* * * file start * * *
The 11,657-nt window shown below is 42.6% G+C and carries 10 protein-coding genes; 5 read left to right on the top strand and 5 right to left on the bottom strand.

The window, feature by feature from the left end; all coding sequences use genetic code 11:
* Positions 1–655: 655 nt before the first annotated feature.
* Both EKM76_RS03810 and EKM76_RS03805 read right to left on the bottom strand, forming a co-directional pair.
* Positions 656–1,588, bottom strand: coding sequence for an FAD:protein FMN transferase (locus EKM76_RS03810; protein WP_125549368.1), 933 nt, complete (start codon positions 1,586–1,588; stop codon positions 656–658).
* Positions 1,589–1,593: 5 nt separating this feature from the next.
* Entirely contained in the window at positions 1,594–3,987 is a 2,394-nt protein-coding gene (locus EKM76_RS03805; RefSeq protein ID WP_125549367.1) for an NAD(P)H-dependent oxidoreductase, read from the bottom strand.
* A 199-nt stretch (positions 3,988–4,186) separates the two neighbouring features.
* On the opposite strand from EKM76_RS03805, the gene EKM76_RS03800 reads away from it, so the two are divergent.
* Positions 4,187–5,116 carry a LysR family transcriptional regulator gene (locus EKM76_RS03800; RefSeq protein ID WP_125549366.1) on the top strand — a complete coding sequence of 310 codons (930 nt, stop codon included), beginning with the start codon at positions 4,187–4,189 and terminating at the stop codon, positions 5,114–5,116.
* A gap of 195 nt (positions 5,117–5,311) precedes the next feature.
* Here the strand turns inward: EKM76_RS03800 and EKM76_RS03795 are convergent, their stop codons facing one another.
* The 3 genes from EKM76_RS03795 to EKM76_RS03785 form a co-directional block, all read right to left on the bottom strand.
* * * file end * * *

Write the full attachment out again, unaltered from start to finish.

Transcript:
The 11,657-nt window shown below is 42.6% G+C and carries 10 protein-coding genes; 5 read left to right on the top strand and 5 right to left on the bottom strand.

The window, feature by feature from the left end; all coding sequences use genetic code 11:
* Positions 1–655: 655 nt before the first annotated feature.
* Both EKM76_RS03810 and EKM76_RS03805 read right to left on the bottom strand, forming a co-directional pair.
* Positions 656–1,588, bottom strand: coding sequence for an FAD:protein FMN transferase (locus EKM76_RS03810; protein WP_125549368.1), 933 nt, complete (start codon positions 1,586–1,588; stop codon positions 656–658).
* Positions 1,589–1,593: 5 nt separating this feature from the next.
* Entirely contained in the window at positions 1,594–3,987 is a 2,394-nt protein-coding gene (locus EKM76_RS03805; RefSeq protein ID WP_125549367.1) for an NAD(P)H-dependent oxidoreductase, read from the bottom strand.
* A 199-nt stretch (positions 3,988–4,186) separates the two neighbouring features.
* On the opposite strand from EKM76_RS03805, the gene EKM76_RS03800 reads away from it, so the two are divergent.
* Positions 4,187–5,116 carry a LysR family transcriptional regulator gene (locus EKM76_RS03800; RefSeq protein ID WP_125549366.1) on the top strand — a complete coding sequence of 310 codons (930 nt, stop codon included), beginning with the start codon at positions 4,187–4,189 and terminating at the stop codon, positions 5,114–5,116.
* A gap of 195 nt (positions 5,117–5,311) precedes the next feature.
* Here the strand turns inward: EKM76_RS03800 and EKM76_RS03795 are convergent, their stop codons facing one another.
* The 3 genes from EKM76_RS03795 to EKM76_RS03785 form a co-directional block, all read right to left on the bottom strand.